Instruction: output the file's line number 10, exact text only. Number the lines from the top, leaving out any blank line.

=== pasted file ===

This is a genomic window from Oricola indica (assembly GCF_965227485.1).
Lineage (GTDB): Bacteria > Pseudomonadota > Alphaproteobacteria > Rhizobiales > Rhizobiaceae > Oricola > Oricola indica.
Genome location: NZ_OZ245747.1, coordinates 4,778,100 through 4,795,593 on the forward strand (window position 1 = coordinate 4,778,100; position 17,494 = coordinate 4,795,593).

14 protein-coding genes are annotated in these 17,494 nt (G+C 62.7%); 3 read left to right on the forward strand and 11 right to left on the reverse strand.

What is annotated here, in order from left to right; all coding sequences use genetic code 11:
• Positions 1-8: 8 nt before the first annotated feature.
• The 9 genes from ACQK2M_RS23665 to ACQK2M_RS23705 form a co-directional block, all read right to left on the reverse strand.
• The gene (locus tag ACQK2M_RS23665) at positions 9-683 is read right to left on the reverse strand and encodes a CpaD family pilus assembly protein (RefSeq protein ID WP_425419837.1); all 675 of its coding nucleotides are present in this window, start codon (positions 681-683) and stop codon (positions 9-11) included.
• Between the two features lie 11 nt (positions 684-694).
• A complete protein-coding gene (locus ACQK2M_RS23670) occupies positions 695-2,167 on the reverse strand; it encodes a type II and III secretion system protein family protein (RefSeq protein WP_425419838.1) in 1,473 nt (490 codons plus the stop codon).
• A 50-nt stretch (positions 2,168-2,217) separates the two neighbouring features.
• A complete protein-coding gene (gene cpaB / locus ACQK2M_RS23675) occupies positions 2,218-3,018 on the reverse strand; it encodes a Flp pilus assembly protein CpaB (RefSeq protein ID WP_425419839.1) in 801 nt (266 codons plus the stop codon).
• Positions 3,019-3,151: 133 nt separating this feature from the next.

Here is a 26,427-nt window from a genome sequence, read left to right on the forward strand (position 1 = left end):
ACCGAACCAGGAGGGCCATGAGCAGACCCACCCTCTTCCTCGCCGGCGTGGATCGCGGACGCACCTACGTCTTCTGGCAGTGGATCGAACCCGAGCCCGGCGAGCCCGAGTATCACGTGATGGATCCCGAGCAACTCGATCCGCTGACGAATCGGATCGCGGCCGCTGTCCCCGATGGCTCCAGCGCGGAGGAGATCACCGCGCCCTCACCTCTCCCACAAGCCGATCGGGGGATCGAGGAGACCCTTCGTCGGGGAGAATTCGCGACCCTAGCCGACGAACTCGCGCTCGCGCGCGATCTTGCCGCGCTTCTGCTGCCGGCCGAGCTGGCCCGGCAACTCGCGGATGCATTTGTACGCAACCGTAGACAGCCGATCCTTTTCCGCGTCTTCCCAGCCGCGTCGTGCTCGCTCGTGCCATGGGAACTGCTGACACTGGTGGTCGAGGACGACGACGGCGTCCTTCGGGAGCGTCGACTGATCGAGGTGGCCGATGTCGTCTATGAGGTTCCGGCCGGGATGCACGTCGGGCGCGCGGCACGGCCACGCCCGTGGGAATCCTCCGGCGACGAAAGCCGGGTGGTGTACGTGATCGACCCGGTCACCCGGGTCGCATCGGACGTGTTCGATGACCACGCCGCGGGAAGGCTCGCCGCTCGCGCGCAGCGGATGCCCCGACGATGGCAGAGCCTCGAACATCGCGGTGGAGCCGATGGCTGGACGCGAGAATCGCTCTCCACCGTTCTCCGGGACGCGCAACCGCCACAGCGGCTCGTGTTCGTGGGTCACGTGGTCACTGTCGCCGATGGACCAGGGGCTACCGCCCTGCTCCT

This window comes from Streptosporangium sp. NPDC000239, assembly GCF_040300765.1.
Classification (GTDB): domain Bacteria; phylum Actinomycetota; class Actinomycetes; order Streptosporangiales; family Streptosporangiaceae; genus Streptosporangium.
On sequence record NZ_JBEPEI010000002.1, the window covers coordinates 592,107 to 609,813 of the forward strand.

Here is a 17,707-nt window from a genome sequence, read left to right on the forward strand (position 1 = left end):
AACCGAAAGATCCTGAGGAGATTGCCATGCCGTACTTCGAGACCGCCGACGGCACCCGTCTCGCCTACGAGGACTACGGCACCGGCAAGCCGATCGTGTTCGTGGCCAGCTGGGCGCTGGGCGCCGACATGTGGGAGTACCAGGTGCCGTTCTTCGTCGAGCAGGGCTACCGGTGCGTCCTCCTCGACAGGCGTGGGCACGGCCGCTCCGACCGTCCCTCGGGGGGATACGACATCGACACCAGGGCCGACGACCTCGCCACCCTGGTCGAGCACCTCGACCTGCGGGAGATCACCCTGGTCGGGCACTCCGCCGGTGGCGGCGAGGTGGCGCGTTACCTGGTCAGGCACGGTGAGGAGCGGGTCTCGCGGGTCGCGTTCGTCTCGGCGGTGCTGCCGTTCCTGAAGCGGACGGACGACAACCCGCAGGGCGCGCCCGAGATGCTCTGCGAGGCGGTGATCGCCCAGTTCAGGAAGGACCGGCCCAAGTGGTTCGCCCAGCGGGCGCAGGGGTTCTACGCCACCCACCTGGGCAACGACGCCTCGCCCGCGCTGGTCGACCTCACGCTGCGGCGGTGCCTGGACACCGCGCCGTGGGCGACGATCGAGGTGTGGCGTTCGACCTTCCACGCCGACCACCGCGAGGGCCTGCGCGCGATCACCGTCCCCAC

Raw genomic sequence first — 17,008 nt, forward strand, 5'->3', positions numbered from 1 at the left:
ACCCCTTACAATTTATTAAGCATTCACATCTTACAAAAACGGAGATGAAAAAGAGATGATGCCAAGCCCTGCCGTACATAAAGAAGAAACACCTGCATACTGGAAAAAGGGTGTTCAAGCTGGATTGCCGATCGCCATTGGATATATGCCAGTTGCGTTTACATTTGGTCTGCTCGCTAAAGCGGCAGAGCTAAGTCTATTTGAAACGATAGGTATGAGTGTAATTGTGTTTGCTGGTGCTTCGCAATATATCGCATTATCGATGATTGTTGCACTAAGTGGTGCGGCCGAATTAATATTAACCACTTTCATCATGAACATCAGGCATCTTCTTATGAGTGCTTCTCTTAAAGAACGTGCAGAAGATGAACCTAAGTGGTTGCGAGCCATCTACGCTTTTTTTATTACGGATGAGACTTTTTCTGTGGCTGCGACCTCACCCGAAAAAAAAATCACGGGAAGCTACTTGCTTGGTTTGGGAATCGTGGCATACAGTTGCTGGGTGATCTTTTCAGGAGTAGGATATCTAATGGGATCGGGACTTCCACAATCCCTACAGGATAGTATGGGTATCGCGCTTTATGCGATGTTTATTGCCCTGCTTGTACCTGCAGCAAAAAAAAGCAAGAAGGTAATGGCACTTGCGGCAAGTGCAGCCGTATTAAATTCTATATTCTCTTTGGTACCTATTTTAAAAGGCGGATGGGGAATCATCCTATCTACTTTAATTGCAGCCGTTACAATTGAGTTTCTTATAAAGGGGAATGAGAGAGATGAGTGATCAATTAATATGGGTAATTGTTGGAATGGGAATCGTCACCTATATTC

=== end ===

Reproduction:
• A complete protein-coding gene (locus ACQK2M_RS23670) occupies positions 695-2,167 on the reverse strand; it encodes a type II and III secretion system protein family protein (RefSeq protein WP_425419838.1) in 1,473 nt (490 codons plus the stop codon).